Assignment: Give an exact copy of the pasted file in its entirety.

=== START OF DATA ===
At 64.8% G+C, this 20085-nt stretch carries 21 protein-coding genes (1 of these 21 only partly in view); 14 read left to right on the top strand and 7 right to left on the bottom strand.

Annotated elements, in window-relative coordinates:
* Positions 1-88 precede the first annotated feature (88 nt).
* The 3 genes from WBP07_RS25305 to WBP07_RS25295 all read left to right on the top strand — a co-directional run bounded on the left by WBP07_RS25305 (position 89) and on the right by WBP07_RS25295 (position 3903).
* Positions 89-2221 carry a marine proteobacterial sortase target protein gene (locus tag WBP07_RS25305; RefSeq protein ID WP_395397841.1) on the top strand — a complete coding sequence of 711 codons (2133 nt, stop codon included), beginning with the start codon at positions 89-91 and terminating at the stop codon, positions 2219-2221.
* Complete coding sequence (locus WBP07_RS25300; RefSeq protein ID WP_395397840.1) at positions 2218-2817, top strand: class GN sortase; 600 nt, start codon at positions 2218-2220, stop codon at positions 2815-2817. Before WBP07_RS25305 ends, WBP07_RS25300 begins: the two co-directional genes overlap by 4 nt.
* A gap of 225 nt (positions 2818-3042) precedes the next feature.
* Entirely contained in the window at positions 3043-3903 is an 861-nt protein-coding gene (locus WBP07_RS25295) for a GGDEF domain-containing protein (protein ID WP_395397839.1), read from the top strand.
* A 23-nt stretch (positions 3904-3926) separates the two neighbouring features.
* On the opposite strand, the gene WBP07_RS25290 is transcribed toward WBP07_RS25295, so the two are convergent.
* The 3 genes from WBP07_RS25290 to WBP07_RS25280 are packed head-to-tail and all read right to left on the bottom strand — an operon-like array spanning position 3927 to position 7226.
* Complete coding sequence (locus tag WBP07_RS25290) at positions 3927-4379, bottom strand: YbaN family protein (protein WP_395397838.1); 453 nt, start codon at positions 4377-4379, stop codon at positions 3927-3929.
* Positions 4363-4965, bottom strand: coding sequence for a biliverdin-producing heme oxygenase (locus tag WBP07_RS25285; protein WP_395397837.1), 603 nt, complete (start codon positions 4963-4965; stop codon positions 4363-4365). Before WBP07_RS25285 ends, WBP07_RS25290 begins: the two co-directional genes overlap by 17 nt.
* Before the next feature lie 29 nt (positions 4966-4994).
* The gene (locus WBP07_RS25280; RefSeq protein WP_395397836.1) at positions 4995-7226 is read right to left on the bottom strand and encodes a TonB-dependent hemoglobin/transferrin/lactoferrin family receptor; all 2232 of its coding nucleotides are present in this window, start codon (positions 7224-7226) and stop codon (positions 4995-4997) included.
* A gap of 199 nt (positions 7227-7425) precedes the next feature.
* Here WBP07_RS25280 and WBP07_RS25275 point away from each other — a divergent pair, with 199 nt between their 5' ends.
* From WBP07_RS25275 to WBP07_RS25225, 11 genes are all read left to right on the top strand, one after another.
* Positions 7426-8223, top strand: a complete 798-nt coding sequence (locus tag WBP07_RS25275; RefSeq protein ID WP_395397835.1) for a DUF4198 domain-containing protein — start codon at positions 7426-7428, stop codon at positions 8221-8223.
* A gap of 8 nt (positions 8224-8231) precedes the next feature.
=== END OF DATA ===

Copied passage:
At 64.8% G+C, this 20085-nt stretch carries 21 protein-coding genes (1 of these 21 only partly in view); 14 read left to right on the top strand and 7 right to left on the bottom strand.

Annotated elements, in window-relative coordinates:
* Positions 1-88 precede the first annotated feature (88 nt).
* The 3 genes from WBP07_RS25305 to WBP07_RS25295 all read left to right on the top strand — a co-directional run bounded on the left by WBP07_RS25305 (position 89) and on the right by WBP07_RS25295 (position 3903).
* Positions 89-2221 carry a marine proteobacterial sortase target protein gene (locus tag WBP07_RS25305; RefSeq protein ID WP_395397841.1) on the top strand — a complete coding sequence of 711 codons (2133 nt, stop codon included), beginning with the start codon at positions 89-91 and terminating at the stop codon, positions 2219-2221.
* Complete coding sequence (locus WBP07_RS25300; RefSeq protein ID WP_395397840.1) at positions 2218-2817, top strand: class GN sortase; 600 nt, start codon at positions 2218-2220, stop codon at positions 2815-2817. Before WBP07_RS25305 ends, WBP07_RS25300 begins: the two co-directional genes overlap by 4 nt.
* A gap of 225 nt (positions 2818-3042) precedes the next feature.
* Entirely contained in the window at positions 3043-3903 is an 861-nt protein-coding gene (locus WBP07_RS25295) for a GGDEF domain-containing protein (protein ID WP_395397839.1), read from the top strand.
* A 23-nt stretch (positions 3904-3926) separates the two neighbouring features.
* On the opposite strand, the gene WBP07_RS25290 is transcribed toward WBP07_RS25295, so the two are convergent.
* The 3 genes from WBP07_RS25290 to WBP07_RS25280 are packed head-to-tail and all read right to left on the bottom strand — an operon-like array spanning position 3927 to position 7226.
* Complete coding sequence (locus tag WBP07_RS25290) at positions 3927-4379, bottom strand: YbaN family protein (protein WP_395397838.1); 453 nt, start codon at positions 4377-4379, stop codon at positions 3927-3929.
* Positions 4363-4965, bottom strand: coding sequence for a biliverdin-producing heme oxygenase (locus tag WBP07_RS25285; protein WP_395397837.1), 603 nt, complete (start codon positions 4963-4965; stop codon positions 4363-4365). Before WBP07_RS25285 ends, WBP07_RS25290 begins: the two co-directional genes overlap by 17 nt.
* Before the next feature lie 29 nt (positions 4966-4994).
* The gene (locus WBP07_RS25280; RefSeq protein WP_395397836.1) at positions 4995-7226 is read right to left on the bottom strand and encodes a TonB-dependent hemoglobin/transferrin/lactoferrin family receptor; all 2232 of its coding nucleotides are present in this window, start codon (positions 7224-7226) and stop codon (positions 4995-4997) included.
* A gap of 199 nt (positions 7227-7425) precedes the next feature.
* Here WBP07_RS25280 and WBP07_RS25275 point away from each other — a divergent pair, with 199 nt between their 5' ends.
* From WBP07_RS25275 to WBP07_RS25225, 11 genes are all read left to right on the top strand, one after another.
* Positions 7426-8223, top strand: a complete 798-nt coding sequence (locus tag WBP07_RS25275; RefSeq protein ID WP_395397835.1) for a DUF4198 domain-containing protein — start codon at positions 7426-7428, stop codon at positions 8221-8223.
* A gap of 8 nt (positions 8224-8231) precedes the next feature.